This Woman’s Flu Turned out to Be Toxic Shock Syndrome!

Playing Woman Mistakes Toxic Shock Syndrome for the Flu

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The Doctors meet Aimee, a woman whose flu-like symptoms turned out to be a result of something possibly deadlier: Toxic Shock Syndrome (TSS). ER physician Dr. Travis Stork asks Aimee about the day she realized something was very wrong.

Aimee shares that she got progressively worse but on day three of not feeling well, she knew it was serious. In hindsight, Aimee says she should have gone to the ER that night, but luckily, she got there just in time the next morning. “When I went Sunday morning I was told if I had waited another hour, I would have been dead,” shares Aimee.

Watch: Boy Robbed of Limbs by Bacterial Meningitis

OB/GYN Dr. Nita Landry explains that TSS is a rare but life-threatening condition which is triggered by certain bacteria. These bacteria will begin to make toxins in the body and when it gets into the bloodstream it can cause symptoms like low blood pressure, high fever, vomiting, diarrhea, and sunburn-like rashes on the palms and soles of the feet. TSS is often associated with a retained tampon but this is not always the case. Both men and women can get the illness.

Dermatologist Dr. Sonia Batra shares that 50% of TSS cases are unrelated to menses. The illness is due to staph and strep bacteria which can also come from wounds, barrier contraception or even bone infections. 25% of people who get this are men.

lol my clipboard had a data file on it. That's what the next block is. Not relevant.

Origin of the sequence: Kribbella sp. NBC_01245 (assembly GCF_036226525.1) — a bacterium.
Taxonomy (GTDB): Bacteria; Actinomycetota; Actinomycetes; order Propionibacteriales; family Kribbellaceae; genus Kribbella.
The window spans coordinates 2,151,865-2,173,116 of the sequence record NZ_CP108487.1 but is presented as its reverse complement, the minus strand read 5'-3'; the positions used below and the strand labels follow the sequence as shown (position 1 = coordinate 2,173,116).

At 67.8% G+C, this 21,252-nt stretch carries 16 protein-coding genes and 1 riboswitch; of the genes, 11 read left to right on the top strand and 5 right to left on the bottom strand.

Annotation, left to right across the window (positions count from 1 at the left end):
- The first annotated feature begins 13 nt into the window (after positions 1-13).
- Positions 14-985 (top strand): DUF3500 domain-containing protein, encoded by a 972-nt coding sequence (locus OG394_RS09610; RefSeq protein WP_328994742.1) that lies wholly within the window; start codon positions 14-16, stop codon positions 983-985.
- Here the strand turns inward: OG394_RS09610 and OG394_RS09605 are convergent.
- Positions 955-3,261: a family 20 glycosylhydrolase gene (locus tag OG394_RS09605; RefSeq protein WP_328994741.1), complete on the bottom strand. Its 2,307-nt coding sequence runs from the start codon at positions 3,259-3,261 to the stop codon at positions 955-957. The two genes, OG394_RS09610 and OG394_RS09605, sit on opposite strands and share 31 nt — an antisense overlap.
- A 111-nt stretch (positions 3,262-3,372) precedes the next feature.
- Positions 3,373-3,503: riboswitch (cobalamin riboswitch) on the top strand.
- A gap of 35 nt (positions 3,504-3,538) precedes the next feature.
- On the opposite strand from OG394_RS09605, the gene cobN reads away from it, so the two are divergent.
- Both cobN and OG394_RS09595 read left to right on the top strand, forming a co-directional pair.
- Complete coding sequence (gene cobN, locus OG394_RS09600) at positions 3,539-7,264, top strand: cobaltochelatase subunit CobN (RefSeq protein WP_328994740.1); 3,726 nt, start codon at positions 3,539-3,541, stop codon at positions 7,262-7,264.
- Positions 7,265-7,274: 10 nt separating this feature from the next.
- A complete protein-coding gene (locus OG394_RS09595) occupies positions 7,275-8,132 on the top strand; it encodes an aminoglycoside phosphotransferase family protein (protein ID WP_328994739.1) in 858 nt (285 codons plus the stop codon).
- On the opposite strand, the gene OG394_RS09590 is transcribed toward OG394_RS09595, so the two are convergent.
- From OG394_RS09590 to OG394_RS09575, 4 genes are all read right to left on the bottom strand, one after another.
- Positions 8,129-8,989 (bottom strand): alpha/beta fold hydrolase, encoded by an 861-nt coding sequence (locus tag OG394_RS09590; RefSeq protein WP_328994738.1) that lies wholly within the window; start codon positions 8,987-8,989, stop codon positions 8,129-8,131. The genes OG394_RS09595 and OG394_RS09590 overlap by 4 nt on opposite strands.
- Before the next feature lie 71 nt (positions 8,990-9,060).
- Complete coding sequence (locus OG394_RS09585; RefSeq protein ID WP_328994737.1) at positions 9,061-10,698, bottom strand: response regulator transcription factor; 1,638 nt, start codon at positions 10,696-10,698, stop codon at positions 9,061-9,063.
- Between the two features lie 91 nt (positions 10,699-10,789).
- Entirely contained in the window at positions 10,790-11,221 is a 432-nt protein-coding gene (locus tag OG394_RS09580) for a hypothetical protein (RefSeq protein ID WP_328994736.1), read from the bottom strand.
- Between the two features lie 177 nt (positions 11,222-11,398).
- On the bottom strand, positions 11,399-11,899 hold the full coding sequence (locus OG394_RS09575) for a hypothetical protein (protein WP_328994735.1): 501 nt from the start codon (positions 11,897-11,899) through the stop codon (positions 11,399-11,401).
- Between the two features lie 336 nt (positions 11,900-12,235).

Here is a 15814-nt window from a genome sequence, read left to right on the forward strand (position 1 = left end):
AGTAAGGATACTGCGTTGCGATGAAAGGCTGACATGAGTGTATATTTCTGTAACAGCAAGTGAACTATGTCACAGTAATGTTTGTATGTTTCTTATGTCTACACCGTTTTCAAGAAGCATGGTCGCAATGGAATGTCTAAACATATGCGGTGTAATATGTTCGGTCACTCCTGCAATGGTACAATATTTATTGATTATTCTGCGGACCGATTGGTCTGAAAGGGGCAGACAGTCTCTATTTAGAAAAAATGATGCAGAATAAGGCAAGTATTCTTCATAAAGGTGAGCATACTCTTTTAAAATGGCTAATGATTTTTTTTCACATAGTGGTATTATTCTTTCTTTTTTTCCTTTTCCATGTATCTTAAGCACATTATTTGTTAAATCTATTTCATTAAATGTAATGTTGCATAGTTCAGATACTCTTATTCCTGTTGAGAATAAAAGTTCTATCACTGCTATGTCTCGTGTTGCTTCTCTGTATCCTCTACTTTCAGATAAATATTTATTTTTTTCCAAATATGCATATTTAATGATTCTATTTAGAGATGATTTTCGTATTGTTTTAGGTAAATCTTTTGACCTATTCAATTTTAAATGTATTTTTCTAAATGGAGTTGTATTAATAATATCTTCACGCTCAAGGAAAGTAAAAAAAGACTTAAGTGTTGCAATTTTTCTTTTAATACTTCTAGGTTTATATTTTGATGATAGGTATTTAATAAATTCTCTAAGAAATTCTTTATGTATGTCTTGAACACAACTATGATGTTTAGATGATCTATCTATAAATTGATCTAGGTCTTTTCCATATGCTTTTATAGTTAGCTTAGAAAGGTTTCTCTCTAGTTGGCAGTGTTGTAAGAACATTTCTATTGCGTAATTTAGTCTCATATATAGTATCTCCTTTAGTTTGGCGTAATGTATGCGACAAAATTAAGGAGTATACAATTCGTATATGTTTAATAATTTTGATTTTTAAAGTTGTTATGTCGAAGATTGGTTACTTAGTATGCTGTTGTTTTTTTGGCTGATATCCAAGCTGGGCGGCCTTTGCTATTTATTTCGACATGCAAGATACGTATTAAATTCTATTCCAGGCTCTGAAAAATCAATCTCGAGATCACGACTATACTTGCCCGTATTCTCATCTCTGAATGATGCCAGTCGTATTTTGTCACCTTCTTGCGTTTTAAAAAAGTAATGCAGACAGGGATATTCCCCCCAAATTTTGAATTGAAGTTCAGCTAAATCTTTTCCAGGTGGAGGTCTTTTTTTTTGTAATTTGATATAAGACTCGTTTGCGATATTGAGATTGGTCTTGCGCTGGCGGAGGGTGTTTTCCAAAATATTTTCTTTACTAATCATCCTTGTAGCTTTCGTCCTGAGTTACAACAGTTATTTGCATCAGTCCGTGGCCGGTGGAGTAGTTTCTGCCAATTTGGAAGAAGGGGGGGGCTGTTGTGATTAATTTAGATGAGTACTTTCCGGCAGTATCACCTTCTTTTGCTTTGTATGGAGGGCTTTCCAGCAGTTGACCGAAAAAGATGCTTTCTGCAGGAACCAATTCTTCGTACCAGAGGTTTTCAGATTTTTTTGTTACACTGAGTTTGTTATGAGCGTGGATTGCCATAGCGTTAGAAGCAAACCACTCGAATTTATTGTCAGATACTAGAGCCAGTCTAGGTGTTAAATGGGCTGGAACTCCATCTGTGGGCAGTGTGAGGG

Aimee shares that when she went to the ER, they knew immediately that she was septic, but it wasn’t until hours later and several tests that the doctors asked about her menstrual cycle and when she last had her period. The onsite OB/GYN then did an examination of her cervix to determine that she was septic because of TSS.

Dr. Nita stresses that this is very rare, but does offer advice to prevent the illness. Women should wash their hands before they insert a tampon and then after doing so. She recommends only using a tampon if on your period and unwrapping it only once you are ready to use it.

Watch: How Often Do You Change Your Tampon?

If possible, chose the lowest absorbency tampons because the higher absorbency, the more blood that will pool, and that blood is a good medium for bacteria to grow. Change your tampon every 4 – 6  hours and leave it in overnight for no longer than 8 hours. 

Dr. Travis says Aimee did the right thing and advises viewers to seek a doctor’s care if they aren’t feeling quite right, and if worried about your life and health get to the ER immediately.